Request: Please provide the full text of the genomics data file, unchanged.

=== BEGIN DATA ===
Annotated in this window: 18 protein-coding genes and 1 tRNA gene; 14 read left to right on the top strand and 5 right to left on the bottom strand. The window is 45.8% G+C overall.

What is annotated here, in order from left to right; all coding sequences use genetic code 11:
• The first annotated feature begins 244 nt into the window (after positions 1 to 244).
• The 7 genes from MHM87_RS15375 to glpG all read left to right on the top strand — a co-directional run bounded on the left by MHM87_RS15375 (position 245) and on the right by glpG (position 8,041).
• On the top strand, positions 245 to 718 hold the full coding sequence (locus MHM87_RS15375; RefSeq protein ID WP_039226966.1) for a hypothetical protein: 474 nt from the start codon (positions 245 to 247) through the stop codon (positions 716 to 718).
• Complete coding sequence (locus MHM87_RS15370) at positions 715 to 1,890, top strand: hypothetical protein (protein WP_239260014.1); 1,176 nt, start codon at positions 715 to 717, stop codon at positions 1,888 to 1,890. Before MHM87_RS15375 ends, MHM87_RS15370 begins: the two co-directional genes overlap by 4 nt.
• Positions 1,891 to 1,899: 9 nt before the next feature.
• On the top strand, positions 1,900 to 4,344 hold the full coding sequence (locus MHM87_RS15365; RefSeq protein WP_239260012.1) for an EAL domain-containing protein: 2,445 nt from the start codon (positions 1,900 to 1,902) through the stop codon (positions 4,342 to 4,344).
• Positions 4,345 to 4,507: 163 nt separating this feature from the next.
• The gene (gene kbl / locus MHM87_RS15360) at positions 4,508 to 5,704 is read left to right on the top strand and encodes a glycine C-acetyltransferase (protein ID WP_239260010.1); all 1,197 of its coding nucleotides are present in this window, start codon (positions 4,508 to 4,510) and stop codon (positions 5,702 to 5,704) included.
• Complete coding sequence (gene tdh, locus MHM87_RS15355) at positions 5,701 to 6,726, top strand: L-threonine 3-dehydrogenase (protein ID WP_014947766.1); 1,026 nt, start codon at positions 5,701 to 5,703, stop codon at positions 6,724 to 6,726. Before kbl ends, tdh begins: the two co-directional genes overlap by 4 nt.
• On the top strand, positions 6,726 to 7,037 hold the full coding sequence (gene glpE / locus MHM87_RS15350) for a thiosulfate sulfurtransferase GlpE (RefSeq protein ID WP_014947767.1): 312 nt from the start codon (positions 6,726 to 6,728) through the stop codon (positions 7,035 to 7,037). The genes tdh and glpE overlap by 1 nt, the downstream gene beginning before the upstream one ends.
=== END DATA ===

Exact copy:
Annotated in this window: 18 protein-coding genes and 1 tRNA gene; 14 read left to right on the top strand and 5 right to left on the bottom strand. The window is 45.8% G+C overall.

What is annotated here, in order from left to right; all coding sequences use genetic code 11:
• The first annotated feature begins 244 nt into the window (after positions 1 to 244).
• The 7 genes from MHM87_RS15375 to glpG all read left to right on the top strand — a co-directional run bounded on the left by MHM87_RS15375 (position 245) and on the right by glpG (position 8,041).
• On the top strand, positions 245 to 718 hold the full coding sequence (locus MHM87_RS15375; RefSeq protein ID WP_039226966.1) for a hypothetical protein: 474 nt from the start codon (positions 245 to 247) through the stop codon (positions 716 to 718).
• Complete coding sequence (locus MHM87_RS15370) at positions 715 to 1,890, top strand: hypothetical protein (protein WP_239260014.1); 1,176 nt, start codon at positions 715 to 717, stop codon at positions 1,888 to 1,890. Before MHM87_RS15375 ends, MHM87_RS15370 begins: the two co-directional genes overlap by 4 nt.
• Positions 1,891 to 1,899: 9 nt before the next feature.
• On the top strand, positions 1,900 to 4,344 hold the full coding sequence (locus MHM87_RS15365; RefSeq protein WP_239260012.1) for an EAL domain-containing protein: 2,445 nt from the start codon (positions 1,900 to 1,902) through the stop codon (positions 4,342 to 4,344).
• Positions 4,345 to 4,507: 163 nt separating this feature from the next.
• The gene (gene kbl / locus MHM87_RS15360) at positions 4,508 to 5,704 is read left to right on the top strand and encodes a glycine C-acetyltransferase (protein ID WP_239260010.1); all 1,197 of its coding nucleotides are present in this window, start codon (positions 4,508 to 4,510) and stop codon (positions 5,702 to 5,704) included.
• Complete coding sequence (gene tdh, locus MHM87_RS15355) at positions 5,701 to 6,726, top strand: L-threonine 3-dehydrogenase (protein ID WP_014947766.1); 1,026 nt, start codon at positions 5,701 to 5,703, stop codon at positions 6,724 to 6,726. Before kbl ends, tdh begins: the two co-directional genes overlap by 4 nt.
• On the top strand, positions 6,726 to 7,037 hold the full coding sequence (gene glpE / locus MHM87_RS15350) for a thiosulfate sulfurtransferase GlpE (RefSeq protein ID WP_014947767.1): 312 nt from the start codon (positions 6,726 to 6,728) through the stop codon (positions 7,035 to 7,037). The genes tdh and glpE overlap by 1 nt, the downstream gene beginning before the upstream one ends.